Howard Schultz, CEO of billionaire Starbucks, lived in public housing as a child

Decades of perseverance and hard work have clearly paid off for former Starbucks CEO Howard Schultz.

Today, the 69-year-old businessman is considered one of the richest people in the world, with the latest Forbes estimate putting his net worth at $3.5 billion.

Here’s a look at how the former longtime Starbucks leader has slowly built his fortune over the years.

Schultz had humble beginnings. He was raised in poverty and raised in public housing in Brooklyn, New York City, he told CNN Money.

“There was no way out. My father had no education, my mother did not work. It was just a tough time. As I got older, I really felt sorry for them,” he said.

According to Business Insider, he received a football scholarship to Northern Michigan University but later decided against an athletic career.

To fund college, he worked as a bartender and even sold blood. After graduating in 1975 with a bachelor’s degree in communications, Schultz worked odd jobs. He worked at a ski lodge in Michigan, in sales at Xerox, and at a home goods store called Hammarplast.

He later left Xerox to become a manager for a Swedish coffee company. In 1982, when he was 29, Schultz was working for Starbucks as director of marketing and retail.

He later opened his own coffee shop called Il Giornale and eventually bought Starbucks from the original owners. Schultz built the company into the vast empire it is today.

In the summer of 1992, Starbucks went public, raising $271 million. Schultz remained in the CEO position until 2000, when he resigned to focus on helping the company expand internationally.

After eight years as Chief Global Strategist, he returned as CEO in 2008.

In December 2016, Schultz again left his CEO post and became Executive Chairman. A year and a half later, he announced his retirement from active management of the company.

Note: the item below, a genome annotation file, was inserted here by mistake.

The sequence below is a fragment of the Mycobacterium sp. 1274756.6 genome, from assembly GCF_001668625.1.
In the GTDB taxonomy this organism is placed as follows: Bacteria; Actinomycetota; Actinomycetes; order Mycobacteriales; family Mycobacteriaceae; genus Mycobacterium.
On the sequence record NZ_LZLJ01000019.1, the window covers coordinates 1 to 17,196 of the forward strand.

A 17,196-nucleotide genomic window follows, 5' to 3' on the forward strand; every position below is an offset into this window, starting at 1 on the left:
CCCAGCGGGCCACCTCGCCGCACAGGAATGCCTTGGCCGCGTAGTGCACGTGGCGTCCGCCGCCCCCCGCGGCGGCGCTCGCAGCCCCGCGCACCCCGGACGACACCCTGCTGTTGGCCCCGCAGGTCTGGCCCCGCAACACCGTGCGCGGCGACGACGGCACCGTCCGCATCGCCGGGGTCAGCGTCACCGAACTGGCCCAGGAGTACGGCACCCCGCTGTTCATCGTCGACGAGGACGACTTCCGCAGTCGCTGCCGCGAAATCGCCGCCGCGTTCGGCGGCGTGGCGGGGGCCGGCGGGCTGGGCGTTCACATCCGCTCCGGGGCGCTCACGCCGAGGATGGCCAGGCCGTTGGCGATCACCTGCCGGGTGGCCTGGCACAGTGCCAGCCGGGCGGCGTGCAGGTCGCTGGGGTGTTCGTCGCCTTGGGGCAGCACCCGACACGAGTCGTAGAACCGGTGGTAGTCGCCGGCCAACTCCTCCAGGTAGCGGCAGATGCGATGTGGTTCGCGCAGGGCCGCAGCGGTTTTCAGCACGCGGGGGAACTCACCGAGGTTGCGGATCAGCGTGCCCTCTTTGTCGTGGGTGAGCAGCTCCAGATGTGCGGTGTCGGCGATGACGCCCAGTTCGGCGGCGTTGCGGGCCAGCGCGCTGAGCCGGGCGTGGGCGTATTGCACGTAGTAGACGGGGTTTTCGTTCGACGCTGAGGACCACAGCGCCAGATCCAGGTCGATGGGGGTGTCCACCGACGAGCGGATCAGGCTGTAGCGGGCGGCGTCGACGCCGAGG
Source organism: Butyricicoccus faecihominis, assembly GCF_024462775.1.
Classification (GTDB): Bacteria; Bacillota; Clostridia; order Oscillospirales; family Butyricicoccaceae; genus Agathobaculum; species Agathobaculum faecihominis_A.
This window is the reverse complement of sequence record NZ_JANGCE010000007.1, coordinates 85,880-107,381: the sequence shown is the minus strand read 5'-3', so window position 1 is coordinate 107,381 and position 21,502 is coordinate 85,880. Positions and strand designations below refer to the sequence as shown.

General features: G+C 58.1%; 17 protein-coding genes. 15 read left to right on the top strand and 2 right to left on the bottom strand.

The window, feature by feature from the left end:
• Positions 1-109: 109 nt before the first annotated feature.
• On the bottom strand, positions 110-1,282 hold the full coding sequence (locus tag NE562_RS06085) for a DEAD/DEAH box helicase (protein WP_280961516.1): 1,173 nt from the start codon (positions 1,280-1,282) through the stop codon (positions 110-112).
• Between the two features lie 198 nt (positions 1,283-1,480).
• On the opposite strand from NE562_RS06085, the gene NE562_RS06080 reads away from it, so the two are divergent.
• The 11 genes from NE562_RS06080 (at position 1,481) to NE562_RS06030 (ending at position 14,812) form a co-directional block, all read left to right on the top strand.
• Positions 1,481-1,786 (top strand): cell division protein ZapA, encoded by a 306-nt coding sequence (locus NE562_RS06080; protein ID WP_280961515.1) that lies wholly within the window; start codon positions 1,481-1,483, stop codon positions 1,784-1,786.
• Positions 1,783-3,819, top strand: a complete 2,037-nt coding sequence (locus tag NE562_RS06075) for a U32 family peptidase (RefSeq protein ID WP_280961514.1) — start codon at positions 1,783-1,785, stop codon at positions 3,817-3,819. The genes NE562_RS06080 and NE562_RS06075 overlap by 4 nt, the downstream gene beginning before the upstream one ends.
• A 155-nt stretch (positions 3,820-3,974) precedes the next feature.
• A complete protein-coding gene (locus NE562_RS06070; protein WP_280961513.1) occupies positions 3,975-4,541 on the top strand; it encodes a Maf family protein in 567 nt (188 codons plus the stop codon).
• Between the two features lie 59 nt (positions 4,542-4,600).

However, after Kevin Johnson left the position, Schultz returned as interim CEO this March, earning just $1 for his salary. His third term as CEO ended after Laxman Narasimhan officially took over as CEO of Starbucks on October 1.

Schultz told CNBC’s Squawk Box that he will never return for a fourth term as CEO because Starbucks “found the right person.”

Currently, Schultz still owns more than 37.7 million shares, or about 3% of the company’s stock.

Outside of Starbucks, Schultz has been involved in the leadership world of pro basketball. From 2001 to 2006 he was the owner of the Seattle SuperSonics basketball team.

Schultz is also a co-founder of venture capital firm Maveron, which invests in consumer-only and early-stage companies.

Through the firm, Schultz has invested in consumer companies including Groupon, Madison Reed, Allbirds and Lucy.

Schultz had planned to run for president, but in September 2019 he said he would not run again because it would risk former President Donald Trump’s re-election.

Starbucks interim chief Howard Schultz is facing a growing union push at US stores as the chain reported a modest increase in quarterly profitsGETTY IMAGES NORTH AMERICA via AFP/ALEX WONG

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